AF: Part of the tradition in the village is who can be in the play.

CS: Until 1900, Oberammergau was a small village, less than a thousand people. Around 1900, the village grew to 1,400. The Catholic priest said you have to live in Oberammergau for 10 years to participate in the play. He started to make rules.

After the First World War, we had refugees, mostly from the eastern part of Germany, and we grew to 3,000 people by 1934. So we changed the rule again to say you have to have lived here for 20 years.

We had rules that only Catholics could have one of the main roles, and for all the other parts you had to be a member of the Catholic or Protestant church. And we accepted only unmarried women on stage.

For me, it was very stupid. In 1990, one of our best actors was a married woman, so I said, we have to change that rule. The city council agreed.

In 1990, I gave a Protestant a main role for the first time. And the Catholic priest was very angry, and he said to me, “You are destroying the play. It has to be a Catholic play.” I said, “Even my grandfather is a Protestant.”

For 2000, we extended that to non-Christians. In 2022, we have two Muslim actors: one is Nicodemus and one is Judas.

AF: What is tradition? We think of it as solid. But maybe it is more liquid — it moves and changes with time.

CS: To bring the play to the next generation, you have to bring it to your time. I’ve been doing this since 1990, and each time I have to work on the text. I have to speak to a new generation of actors. My conductor has to build a new orchestra. The set designer has to create a new stage.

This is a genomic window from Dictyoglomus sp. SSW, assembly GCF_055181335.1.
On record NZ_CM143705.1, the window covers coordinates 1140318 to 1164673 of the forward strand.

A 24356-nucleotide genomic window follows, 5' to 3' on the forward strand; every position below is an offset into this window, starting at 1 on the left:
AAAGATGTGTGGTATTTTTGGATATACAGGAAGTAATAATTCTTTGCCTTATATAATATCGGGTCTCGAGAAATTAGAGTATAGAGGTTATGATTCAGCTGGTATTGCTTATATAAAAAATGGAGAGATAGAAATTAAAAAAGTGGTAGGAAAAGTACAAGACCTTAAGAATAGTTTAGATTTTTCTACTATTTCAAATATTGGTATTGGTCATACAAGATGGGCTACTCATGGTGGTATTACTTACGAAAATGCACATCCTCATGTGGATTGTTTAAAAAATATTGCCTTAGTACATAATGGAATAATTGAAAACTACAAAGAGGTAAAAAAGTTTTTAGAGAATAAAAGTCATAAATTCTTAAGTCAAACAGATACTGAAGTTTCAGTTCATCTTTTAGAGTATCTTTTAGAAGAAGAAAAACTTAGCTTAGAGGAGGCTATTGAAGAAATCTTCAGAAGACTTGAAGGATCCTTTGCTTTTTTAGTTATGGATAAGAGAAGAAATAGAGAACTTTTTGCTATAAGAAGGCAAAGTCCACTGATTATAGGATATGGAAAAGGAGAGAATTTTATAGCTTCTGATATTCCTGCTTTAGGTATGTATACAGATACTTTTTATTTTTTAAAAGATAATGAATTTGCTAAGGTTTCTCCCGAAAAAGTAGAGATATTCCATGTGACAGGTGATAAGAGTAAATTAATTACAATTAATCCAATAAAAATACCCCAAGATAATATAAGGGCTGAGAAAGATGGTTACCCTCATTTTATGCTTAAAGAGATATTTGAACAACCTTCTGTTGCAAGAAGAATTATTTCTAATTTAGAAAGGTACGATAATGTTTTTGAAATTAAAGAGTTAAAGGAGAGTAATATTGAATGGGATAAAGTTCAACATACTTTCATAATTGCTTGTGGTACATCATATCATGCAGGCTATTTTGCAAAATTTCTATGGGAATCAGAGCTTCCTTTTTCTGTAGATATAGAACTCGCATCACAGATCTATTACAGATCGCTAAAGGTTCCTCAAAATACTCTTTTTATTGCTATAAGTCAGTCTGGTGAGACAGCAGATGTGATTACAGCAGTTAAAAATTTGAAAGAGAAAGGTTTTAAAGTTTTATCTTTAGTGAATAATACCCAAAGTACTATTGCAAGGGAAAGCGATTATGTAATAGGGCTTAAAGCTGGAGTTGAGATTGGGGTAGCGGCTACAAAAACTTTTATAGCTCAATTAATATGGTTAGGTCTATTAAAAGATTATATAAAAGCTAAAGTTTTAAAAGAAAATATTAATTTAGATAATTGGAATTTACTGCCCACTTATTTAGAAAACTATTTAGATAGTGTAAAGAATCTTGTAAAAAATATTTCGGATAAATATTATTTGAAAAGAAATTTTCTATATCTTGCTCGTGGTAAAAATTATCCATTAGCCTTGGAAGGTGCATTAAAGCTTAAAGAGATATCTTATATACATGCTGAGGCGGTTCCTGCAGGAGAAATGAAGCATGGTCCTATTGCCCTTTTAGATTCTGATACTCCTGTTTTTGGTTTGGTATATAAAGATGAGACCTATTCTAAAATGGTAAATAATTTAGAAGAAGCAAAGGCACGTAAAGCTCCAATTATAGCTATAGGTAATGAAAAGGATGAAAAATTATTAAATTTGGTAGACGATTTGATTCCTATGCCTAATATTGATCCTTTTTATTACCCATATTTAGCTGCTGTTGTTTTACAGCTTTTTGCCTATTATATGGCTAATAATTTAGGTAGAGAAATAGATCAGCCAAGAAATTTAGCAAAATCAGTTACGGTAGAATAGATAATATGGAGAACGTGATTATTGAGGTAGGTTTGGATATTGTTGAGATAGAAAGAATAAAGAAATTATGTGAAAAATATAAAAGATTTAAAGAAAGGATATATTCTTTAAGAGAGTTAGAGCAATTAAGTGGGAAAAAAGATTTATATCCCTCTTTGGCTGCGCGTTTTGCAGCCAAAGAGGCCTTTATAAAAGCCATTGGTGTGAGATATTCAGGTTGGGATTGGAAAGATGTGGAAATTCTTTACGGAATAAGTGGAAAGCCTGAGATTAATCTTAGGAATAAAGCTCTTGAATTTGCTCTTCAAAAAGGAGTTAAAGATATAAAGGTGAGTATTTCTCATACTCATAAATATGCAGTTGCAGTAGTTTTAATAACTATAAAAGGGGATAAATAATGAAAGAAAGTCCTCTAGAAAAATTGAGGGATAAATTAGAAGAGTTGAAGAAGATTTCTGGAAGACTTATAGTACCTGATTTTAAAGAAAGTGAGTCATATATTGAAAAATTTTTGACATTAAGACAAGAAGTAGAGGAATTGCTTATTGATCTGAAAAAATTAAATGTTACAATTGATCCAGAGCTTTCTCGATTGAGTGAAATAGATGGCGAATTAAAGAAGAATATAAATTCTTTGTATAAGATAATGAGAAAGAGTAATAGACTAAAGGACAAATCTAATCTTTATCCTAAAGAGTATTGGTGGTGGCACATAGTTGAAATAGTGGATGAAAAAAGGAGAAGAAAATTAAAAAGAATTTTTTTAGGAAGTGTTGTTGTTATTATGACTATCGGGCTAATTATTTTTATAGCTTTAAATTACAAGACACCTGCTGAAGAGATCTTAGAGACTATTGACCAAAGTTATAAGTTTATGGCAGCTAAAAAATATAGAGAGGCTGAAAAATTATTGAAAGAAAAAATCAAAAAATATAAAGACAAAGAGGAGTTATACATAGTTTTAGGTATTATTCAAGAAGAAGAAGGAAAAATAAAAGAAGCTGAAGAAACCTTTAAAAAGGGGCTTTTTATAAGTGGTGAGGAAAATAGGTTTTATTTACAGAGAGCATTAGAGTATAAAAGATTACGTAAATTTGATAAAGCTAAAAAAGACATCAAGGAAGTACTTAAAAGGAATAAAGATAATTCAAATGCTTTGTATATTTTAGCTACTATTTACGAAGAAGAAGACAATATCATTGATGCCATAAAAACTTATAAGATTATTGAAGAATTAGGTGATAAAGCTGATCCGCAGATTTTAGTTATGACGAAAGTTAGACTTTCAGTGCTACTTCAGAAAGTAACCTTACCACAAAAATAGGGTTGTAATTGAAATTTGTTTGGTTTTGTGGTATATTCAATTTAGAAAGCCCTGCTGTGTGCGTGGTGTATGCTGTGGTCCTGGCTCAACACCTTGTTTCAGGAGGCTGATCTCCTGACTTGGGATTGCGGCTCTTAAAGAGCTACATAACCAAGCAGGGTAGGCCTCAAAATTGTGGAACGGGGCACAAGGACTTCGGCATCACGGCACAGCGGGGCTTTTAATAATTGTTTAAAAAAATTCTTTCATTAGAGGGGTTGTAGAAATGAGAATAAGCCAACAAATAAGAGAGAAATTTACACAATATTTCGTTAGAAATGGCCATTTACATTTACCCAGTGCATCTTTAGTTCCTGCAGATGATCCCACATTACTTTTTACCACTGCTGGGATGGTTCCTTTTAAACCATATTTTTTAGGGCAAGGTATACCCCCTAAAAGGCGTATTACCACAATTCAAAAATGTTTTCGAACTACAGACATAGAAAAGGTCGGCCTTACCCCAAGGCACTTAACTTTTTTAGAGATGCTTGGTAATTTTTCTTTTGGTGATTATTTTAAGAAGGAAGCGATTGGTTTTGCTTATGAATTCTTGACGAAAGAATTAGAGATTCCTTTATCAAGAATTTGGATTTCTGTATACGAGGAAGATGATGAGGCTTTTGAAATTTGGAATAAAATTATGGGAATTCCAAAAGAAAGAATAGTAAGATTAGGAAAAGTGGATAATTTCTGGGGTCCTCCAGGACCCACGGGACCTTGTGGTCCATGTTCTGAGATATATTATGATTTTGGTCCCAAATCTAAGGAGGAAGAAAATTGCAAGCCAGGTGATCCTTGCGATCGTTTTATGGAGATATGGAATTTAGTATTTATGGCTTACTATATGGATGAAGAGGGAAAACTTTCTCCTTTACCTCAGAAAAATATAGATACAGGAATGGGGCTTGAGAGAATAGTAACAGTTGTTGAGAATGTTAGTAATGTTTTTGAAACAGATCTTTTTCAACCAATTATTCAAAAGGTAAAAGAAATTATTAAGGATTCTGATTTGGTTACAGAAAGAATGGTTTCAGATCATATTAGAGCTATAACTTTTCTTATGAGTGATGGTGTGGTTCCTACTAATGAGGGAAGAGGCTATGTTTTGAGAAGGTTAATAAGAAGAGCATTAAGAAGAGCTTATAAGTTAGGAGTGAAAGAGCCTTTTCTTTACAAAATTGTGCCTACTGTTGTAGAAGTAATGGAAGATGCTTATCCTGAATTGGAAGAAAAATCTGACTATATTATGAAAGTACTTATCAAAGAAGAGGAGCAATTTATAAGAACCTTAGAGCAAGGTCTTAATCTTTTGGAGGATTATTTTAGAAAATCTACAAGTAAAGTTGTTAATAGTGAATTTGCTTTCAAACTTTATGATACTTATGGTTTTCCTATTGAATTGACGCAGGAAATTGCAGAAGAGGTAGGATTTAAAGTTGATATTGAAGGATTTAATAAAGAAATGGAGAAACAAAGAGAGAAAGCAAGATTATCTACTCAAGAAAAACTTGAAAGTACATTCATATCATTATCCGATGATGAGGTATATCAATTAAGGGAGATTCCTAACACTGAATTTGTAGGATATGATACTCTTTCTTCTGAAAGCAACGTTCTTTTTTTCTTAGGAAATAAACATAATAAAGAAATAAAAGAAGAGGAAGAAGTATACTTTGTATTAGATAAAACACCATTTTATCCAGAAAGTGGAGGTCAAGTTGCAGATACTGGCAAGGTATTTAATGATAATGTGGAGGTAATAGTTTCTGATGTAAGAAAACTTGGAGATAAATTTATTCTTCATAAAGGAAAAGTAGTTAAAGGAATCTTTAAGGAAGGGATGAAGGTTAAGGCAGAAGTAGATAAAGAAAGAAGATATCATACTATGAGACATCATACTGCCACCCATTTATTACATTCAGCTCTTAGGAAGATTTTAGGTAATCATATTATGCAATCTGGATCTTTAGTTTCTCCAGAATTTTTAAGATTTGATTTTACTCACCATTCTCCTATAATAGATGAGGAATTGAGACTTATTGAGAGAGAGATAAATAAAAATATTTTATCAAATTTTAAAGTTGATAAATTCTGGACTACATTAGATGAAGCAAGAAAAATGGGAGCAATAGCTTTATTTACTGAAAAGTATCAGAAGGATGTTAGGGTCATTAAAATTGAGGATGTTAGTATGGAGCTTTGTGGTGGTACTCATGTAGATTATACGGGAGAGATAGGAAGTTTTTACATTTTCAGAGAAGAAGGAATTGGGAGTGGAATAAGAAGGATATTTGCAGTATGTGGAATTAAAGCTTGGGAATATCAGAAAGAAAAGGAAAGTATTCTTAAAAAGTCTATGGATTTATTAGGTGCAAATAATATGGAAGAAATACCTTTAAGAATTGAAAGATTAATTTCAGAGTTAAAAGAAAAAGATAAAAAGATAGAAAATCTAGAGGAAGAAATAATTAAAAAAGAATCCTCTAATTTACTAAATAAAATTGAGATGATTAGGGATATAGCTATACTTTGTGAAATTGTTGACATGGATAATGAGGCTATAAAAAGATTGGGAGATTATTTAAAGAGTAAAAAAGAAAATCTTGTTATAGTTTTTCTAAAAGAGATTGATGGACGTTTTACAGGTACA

AF: Is the Passion play an act of worship? Worship and theatre have been DNA strands for thousands of years.

CS: Bach wrote the St. Matthew Passion — he told the story with music. I tell this story with theatre. Theatre has to be open. We don’t have dogma in theatre. It is not a holy mass.

A bishop of Munich told me it has to be a holy mass — you have to bring Jesus on the stage like a real human being and like a god. I say, if I can bring a real human being on stage, then that is enough for me. You can think about God.

AF: Do you plan to direct the 400th anniversary production in 2034?

CS: (Laughs) I’m here for today.

***

Andrew Faiz is an associate editor at Broadview.

This interview has been edited and condensed for length and clarity.

This story was first published in Broadview’s April/May 2021 issue with the title “Dismantling Tradition.”


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Andrew Faiz has worked as a radio, print and television journalist. He is the former senior editor at the Presbyterian Record, and his plays have been performed at Toronto’s Fringe and Summerworks festivals.